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Complex systems and biomedical sciences


  • ID02 Time-Resolved Ultra Small-Angle X-Ray Scattering
  • ID09 Time-resolved diffraction
  • ID10 Soft interfaces and coherent scattering beamline
  • ID17 Biomedical beamline


Associated facilities




konovalo-tn.jpg (Oleg)  

Oleg Konovalov
Group Leader
+33 (0)4 76 88 27 31


Marco Cammarata
Group Deputy
+33 (0)4 76 88 23 91


The scientific portfolios of the beamlines in the Complex Systems and Biomedical Sciences Group include the broad field of soft matter and related areas in biology and nanosciences. The introduction to the group's chapter in the annual ESRF Highlights gives an overview of some recent accomplishments.

Soft matter studies address a large variety of questions concerning the microstructure, dynamics, self-assembly, structural kinetics and rheology of complex and nanostructured materials (polymers, colloids, surfactants, liquid crystals, proteins, etc.) in bulk, at interfaces as well as in confined geometry. Soft matter activities involve in situ investigations of material processing, site-selective chemistry and tailoring of supermolecular complexes, structural dynamics of molecular assemblies, structure and dynamics in thin films and membranes, diffraction from fibres, small unit cell systems and biological entities with hierarchical structures. 

Beamline ID03 offer a variety of techniques and sample environments for the study and analysis of surfaces, near-surface structures and buried interfaces on the atomic to micrometre length scales. This beamline is ideally suited to the study of samples relevant to future developments in catalysis, advanced electronics, nanoscience and nanotechnology.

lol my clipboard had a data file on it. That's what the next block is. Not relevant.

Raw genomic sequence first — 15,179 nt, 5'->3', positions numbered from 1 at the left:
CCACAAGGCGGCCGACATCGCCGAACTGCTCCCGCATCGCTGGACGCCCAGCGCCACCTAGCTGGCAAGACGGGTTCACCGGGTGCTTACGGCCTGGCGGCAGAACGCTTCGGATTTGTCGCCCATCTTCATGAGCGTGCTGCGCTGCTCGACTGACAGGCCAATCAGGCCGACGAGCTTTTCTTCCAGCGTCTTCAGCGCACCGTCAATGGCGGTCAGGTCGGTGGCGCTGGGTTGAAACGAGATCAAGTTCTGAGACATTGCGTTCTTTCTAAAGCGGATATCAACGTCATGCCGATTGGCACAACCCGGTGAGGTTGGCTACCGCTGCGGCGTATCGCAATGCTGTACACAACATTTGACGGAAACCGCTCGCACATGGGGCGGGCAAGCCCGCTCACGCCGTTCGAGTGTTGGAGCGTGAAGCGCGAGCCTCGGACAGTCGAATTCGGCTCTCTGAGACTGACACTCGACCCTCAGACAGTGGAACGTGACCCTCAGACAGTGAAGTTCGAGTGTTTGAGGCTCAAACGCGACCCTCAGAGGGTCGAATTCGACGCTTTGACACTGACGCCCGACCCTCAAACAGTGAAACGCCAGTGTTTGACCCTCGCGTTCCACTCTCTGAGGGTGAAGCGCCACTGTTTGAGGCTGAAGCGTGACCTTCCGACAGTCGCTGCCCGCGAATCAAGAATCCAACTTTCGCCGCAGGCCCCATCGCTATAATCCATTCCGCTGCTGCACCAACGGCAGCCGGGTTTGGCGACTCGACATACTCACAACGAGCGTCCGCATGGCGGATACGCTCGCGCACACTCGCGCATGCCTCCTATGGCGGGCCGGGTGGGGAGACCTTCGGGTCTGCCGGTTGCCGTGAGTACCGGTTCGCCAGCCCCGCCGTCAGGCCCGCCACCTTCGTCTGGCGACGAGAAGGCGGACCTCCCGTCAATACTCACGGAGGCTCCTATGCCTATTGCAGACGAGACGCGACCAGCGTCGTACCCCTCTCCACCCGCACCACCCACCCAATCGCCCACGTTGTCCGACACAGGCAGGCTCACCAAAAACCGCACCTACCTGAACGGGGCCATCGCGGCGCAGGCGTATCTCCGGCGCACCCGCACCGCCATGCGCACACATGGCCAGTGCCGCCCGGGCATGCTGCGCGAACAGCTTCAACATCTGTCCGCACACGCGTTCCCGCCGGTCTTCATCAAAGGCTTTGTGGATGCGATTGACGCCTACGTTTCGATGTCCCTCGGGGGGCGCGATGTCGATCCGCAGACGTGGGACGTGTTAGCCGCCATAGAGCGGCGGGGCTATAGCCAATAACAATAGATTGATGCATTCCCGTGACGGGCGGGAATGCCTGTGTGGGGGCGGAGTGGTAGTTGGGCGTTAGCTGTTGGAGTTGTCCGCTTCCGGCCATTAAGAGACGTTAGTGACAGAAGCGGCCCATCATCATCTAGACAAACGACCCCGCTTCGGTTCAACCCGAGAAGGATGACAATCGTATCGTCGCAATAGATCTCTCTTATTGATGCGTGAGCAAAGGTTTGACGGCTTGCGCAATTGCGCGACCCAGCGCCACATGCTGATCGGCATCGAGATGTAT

The biomedical beamline ID17 covers various aspects of synchrotron-based biomedical research. Most of the scientific applications take advantage of the coupling of diagnostic and functional imaging with radiation therapy. This work relies on a strong collaboration with local and European hospital teams, and the efficient use of the ESRF Biomedical Facility.

  • Time-resolved small- and wide-angle X-ray scattering (SAXS/WAXS) - ID02
  • Ultra-small-angle X-ray scattering (USAXS) - ID02
  • Pump-probe time-resolved X-ray diffraction and scattering - ID09
  • X-ray photon correlation spectroscopy (XPCS) - ID10
  • Coherent diffraction imaging (CDI) - ID10
  • grazing-incidence X-ray diffraction (GID) and small-angle scattering (GISAXS) - ID10
  • X-ray reflectometry (XRR) and grazing incidence fluorescence (GIXRF) - ID10
  • Nanobeam X-ray diffraction, fluorescence and imaging  - ID13
  • Microbeam SAXS/WAXS and crystallography - ID13

In-house research runs in parallel to beamline operation, helping us to develop and refine techniques while investigating diverse scientific areas. Additional details are on our in-house research page.

The ESRF’s mission includes interacting with and supporting European industry. Synchrotron X-rays permit analysis of industrial products under real conditions of manufacture and use, often in real time. Some examples of applications at this group's beamlines include:

  • Characterization of micro/nano structure and phase behavior of personal care products, detergents, food products, etc.
  • Elucidation of polymorphism in pharmaceutical materials.
  • Microstructure analysis of polymer and biopolymer fibers, films, etc.
  • Structural investigation of liquid-liquid and solid-liquid interfaces.
  • Hierarchical structural analysis of self-assembled functional materials.

The individuals listed above and the staff of the Business Development Office are available to help industrial researchers identify appropriate resources at the ESRF.

From time to time, staff and users have connections with the following beamlines, which are operated by Collaborative Research Groups (CRGs):

  • BM02 D2AM - French CRG
  • BM26 Dutch Belgian beamline (DUBBLE)
  • BM32 CRG-IF beamline